Bonsai Tree Orange County – Many staff members of the National Bonsai Museum and Penjing have created a great legacy of bonsai for themselves. For this edition of Bonsai Around the World, we profile the Pacific Bonsai Museum through an interview with Aarin Packard, one of our former assistant curators who now leads PBM as curator.
Growing up in Southern California, Packard developed a relationship with nature by gardening with his parents on weekends and watching his father work with bonsai trees in the backyard. He has always had an appreciation for miniatures such as scale models, as well as Asian culture, especially martial arts. However, Packard only became interested in bonsai after several of his friends started practicing.
Bonsai Tree Orange County
He got his start after buying a tree at a swap meet in Orange County and growing it as a hobby while studying anthropology at California State University, Fullerton. Packard read about art and visited local nurseries and club exhibitions. He took up bonsai as a career after moving to D.C. he earned a master’s degree in museum studies from George Washington University and supported the National Museum of Bonsai and Penjing.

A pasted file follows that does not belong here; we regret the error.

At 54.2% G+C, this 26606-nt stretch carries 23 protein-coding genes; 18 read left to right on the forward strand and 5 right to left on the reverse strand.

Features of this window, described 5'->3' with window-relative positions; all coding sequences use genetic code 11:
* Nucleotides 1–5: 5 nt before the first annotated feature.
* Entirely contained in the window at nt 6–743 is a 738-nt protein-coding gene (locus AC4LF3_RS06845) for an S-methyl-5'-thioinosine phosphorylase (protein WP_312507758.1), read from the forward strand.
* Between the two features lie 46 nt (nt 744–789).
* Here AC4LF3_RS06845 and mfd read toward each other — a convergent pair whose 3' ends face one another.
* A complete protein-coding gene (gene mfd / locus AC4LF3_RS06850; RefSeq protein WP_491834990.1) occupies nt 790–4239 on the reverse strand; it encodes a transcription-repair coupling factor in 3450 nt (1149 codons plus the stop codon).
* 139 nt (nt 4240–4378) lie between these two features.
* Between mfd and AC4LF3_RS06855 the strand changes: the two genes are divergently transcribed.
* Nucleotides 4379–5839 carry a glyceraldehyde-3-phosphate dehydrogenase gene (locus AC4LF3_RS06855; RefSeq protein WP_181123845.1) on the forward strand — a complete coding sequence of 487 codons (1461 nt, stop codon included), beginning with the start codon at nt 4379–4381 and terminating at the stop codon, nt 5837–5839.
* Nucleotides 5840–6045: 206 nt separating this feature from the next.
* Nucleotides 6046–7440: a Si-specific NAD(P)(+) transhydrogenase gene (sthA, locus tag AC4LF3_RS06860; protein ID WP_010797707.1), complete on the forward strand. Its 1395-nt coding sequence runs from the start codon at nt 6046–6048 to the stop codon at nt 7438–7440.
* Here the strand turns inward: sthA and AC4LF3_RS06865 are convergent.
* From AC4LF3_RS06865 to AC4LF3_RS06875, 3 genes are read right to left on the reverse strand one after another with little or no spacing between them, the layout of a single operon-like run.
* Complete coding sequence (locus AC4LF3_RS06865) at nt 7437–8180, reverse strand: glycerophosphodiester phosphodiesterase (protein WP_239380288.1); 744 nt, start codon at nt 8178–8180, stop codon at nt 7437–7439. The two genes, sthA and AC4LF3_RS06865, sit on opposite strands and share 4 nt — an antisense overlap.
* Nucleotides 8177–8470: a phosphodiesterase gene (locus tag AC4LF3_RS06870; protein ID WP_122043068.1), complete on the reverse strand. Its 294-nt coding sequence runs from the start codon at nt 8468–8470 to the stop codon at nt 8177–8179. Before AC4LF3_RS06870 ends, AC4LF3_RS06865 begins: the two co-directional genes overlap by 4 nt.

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“On my first day as a resident of this neighborhood, I went to the U.S. National Arboretum and stopped by the bonsai museum,” he said. “Michael James was the assistant curator at the time, and I asked him, ‘How do I get your job?’
In February 2006, Packard graduated from GW and was selected as the museum’s assistant curator, a position he held until 2014. A year before Packard left the museum, the Weyerhaeuser Company—one of North America’s largest timber companies—donated all of its bonsai. collection to the new non-profit organization The George Weyerhaeuser Pacific Rim Bonsai Collection or “Pacific Bonsai Museum”.